HBOS shares ‘would have sunk if Lloyds revealed lifelines’

Former Lloyds chief executive Eric Daniels. Picture: Ian Rutherford

Former Lloyds chief executive Eric Daniels. Picture: Ian Rutherford

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Covert financial lifelines HBOS received in the 2008 crash from central banks and eventual buyer Lloyds would have scuppered the takeover if they had been publicly known, lawyers for a shareholder action group claimed yesterday.

About 6,000 claimants, including 300 institutional investors in Lloyds, say they lost about £350 million in total as the share price of the merged banking giant plummeted when the full scale of the problems at HBOS later came to light.

Lloyds Action Group (LAG) alleges Lloyds breached its duty to shareholders by failing to reveal in a shareholder circular seeking approval for the acquisition funds worth £25.7 billion and $18bn from the Bank of England and the US Federal Reserve.

At a pre-trial legal hearing in London, Stuart Adair, counsel for LAG, said if the information had been divulged to the market, the HBOS share price would have “dropped like a stone”, making clear that the 0.605 Lloyds shares being offered for every HBOS share was a “gross overvaluation”.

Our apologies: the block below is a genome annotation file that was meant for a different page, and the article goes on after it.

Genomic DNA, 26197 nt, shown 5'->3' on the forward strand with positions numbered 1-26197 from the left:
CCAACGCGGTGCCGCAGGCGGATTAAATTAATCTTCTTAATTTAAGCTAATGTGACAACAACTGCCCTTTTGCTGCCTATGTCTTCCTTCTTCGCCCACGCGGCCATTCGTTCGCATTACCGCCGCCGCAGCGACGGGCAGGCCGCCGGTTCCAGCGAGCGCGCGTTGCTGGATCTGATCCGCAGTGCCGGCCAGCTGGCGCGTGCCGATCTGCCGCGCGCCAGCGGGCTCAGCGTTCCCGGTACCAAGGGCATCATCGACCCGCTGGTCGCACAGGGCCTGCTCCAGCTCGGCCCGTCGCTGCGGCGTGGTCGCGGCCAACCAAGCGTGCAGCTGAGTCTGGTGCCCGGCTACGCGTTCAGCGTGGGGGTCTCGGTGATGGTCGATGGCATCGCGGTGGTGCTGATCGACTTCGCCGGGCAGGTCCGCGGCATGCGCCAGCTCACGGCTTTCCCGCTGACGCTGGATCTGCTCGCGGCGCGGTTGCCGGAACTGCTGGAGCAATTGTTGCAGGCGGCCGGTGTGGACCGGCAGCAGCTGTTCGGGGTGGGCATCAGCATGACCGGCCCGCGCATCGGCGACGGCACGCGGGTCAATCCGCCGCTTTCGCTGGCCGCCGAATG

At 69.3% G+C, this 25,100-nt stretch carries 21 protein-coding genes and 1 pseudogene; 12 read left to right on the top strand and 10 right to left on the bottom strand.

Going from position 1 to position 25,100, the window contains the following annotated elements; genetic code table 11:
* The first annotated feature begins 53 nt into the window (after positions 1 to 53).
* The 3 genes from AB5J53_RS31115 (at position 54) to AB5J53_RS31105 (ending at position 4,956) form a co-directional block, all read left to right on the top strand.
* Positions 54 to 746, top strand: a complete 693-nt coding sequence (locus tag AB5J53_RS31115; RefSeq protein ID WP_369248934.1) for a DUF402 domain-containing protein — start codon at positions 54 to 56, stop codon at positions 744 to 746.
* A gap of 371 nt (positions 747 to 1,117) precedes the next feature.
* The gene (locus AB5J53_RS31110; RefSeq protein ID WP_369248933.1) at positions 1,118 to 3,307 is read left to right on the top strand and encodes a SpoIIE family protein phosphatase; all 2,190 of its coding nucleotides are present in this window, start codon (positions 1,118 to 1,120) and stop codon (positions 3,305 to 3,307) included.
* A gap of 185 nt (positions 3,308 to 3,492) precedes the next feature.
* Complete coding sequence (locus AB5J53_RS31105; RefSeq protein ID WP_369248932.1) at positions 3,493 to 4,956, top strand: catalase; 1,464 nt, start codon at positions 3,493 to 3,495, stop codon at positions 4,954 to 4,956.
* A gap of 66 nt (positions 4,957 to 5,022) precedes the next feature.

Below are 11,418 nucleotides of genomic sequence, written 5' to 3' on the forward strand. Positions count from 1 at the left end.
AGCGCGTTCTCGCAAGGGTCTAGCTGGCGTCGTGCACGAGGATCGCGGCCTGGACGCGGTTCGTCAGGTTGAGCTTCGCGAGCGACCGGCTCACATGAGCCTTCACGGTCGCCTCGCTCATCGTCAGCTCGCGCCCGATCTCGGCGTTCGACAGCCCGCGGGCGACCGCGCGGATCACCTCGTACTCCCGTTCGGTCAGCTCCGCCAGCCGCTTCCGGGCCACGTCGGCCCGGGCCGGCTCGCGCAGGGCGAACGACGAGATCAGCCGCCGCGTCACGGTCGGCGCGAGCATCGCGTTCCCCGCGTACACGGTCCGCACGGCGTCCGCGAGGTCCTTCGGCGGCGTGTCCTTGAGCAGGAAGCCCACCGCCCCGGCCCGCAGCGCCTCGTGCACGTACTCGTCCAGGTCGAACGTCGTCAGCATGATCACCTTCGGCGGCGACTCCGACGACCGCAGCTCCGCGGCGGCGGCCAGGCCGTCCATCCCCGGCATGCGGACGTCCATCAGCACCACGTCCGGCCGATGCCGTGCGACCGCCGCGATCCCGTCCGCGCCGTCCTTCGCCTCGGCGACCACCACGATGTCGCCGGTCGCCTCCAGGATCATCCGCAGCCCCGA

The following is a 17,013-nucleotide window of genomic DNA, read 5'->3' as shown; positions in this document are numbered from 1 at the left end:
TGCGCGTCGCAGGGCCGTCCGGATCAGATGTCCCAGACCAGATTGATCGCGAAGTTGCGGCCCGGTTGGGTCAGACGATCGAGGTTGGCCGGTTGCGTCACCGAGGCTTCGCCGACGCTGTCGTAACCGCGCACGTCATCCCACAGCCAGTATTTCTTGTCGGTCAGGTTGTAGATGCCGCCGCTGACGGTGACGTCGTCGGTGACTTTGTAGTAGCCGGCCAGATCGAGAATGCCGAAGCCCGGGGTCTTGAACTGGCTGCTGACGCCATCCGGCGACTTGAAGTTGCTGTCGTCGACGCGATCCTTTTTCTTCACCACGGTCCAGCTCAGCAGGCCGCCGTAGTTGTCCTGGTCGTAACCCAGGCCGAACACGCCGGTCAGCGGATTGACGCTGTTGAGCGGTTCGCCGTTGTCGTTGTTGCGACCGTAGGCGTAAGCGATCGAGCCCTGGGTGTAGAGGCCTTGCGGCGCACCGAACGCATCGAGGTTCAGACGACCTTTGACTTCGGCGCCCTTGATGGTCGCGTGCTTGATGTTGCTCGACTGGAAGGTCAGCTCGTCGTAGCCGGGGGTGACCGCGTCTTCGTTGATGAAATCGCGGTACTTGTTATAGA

Adair said: “If that information had been released to the market there would have been no bottom to the level HBOS shares would have sunk.”

He said the lifelines, including a £10bn loan facility Lloyds had given to Bank of Scotland-owning HBOS, were “highly material information. The fact that it was not disclosed was distorting the market.”

READ MORE: Lloyds profits fall 36% amid £4bn hit from PPI

Lawyers for Lloyds Banking Group and five former directors, including chief executive Eric Daniels, are seeking a pre-trial ruling from Mr Justice Nugee seeking a “strike-out” of shareholder allegations that HBOS was valueless.

Helen Davies QC, for the defendants, said HBOS had “liquidity issues” at the time, but added “you cannot leap from that to say it has no value at all at the time of acquisition”. She said three sets of independently audited Lloyds accounts between 2009 and 2011 had given a £18.96bn figure of a fair value of HBOS’s net assets, and a “net gain” to Lloyds of £11.173bn on the acquisition.

However, Adair countered that the “so-called profit” on the transaction was only derived from a technical “own credit” accounting adjustment by Lloyds arising from a downward revaluation of HBOS’s external debt.

The hearing is due to continue today and tomorrow.

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